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The Jets 2014 Cap Outlook

A ridiculously early look at just how much cap space the Jets are likely to have in 2014.


Early media estimates posit that the Jets may be big players in the 2014 free agent market. Many are predicting the Jets will have something in the neighborhood of $50 million to spend on free agents in 2014. But is this really an accurate picture of what is likely to be the Jets free agent budget in 2014? Let's take a way too early look under the hood and try to sort it out.

Let's start with the always superb's (OTC) current figures for the Jets' 2014 cap space. OTC has the Jets currently pegged at $95.5 million for 2014, with zero dead money and 40 players under contract. So that's the base figure -- $95.5 million. If we estimate that the 2014 NFL cap figure will come in at say $125 million, then the Jets will have a bit shy of $30 million in cap space in 2014, right?

Not so fast. We have a few adjustments to make before we can arrive at a more accurate figure. First, that 40 man roster is missing 13 players in order to fill out a 53 man squad. So we need to add a minimum of 13 players at approximately $500,000 per player (roughly the NFL minimum wage). That adds $6.5 million to our cap figure, which puts the Jets at $102 million.

Next we have to make adjustments for the 2013 draft class. Since the key players have not yet been signed, OTC pegs all the 2013 draft choices at minimum salaries, other than Brian Winters who has a higher than minimum salary contract already on the books. The result is that OTC underestimates the 2013 draft class cap figures for 2014. Whereas the current listed figure on OTC is $3.7 million for the entire 2013 draft class, when the dust settles and all the Jets' draft choices are signed, the actual 2014 figure will be something like $8.5 million, or $4.8 million more than currently listed by OTC. Rounding up to $5 million, that brings the Jets 2014 cap figure to $107 million.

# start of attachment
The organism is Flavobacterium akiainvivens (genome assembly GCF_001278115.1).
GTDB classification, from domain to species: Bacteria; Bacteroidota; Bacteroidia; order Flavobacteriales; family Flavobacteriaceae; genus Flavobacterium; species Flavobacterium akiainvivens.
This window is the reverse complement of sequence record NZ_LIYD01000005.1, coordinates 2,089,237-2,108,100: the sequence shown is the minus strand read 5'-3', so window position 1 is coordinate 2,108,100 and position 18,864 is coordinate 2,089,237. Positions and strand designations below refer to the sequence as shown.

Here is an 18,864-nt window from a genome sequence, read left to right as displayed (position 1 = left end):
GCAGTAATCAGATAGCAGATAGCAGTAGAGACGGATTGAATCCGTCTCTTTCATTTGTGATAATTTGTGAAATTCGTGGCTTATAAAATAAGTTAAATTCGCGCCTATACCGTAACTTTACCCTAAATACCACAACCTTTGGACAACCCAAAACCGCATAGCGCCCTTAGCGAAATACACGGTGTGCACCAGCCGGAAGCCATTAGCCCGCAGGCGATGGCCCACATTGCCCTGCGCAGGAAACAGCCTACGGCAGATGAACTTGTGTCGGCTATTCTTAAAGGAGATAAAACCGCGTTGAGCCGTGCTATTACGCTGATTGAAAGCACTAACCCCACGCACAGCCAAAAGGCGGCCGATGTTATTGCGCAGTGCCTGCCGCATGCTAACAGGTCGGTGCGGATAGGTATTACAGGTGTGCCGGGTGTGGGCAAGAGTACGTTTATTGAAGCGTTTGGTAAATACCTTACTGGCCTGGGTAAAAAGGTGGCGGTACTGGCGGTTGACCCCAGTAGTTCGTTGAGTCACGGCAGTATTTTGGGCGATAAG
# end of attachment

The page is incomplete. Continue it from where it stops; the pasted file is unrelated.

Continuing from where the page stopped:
Next up: the 2014 draft class. This is currently unaccounted for by OTC, since none of those players have even been chosen yet. But by 2014 they will be. Until the 2013 season is done and the Jets' draft position is determined there is no way to determine precisely how much the 2014 draft class will cost. But if we assume a similar position to the 2013 draft, then the 2014 draft class will cost the Jets a net of approximately $2.2 million, after accounting for cutting an equal number of minimum salary guys to make room for the new draft class. That brings the 2014 Jets cap figure to about $109 million.

Next we need to account for the likelihood of certain contract extensions in 2014. Rookie contracts are first eligible for renegotiation/extension after 3 full years of service. It should be noted that there is no requirement that any such contracts be extended, only a team option to do so. The 2011 draft class will be eligible for contract extensions in 2014. That class includes Muhammad Wilkerson, Kenrick Ellis, Bilal Powell, Jeremy Kerley, Greg McElroy and Scotty McKnight. I'm going to assume that of that group, only Wilkerson and Kerley will be offered extensions. Ellis could stake his claim with a huge year, but let's stick with just Wilkerson and Kerley for the moment. It's difficult to say for sure what kind of salary Wilkerson might command, but let's go with an estimate of $7 million per year. That seems reasonable if he continues to improve into a Pro Bowl caliber player. Wilkerson is currently listed at $2.2 million, so such an extension would add about $4.8 million to the cap. Let's also assume Kerley will command a $2 million cap figure with the presumed extension. Kerley is currently listed at about $700,000, so the presumed extension would add about $1.3 million to the 2014 cap. Together Kerley and Wilkerson add about $6 million, bringing the 2014 cap figure to $115 million. Yikes! Where did all our supposed cap room disappear to?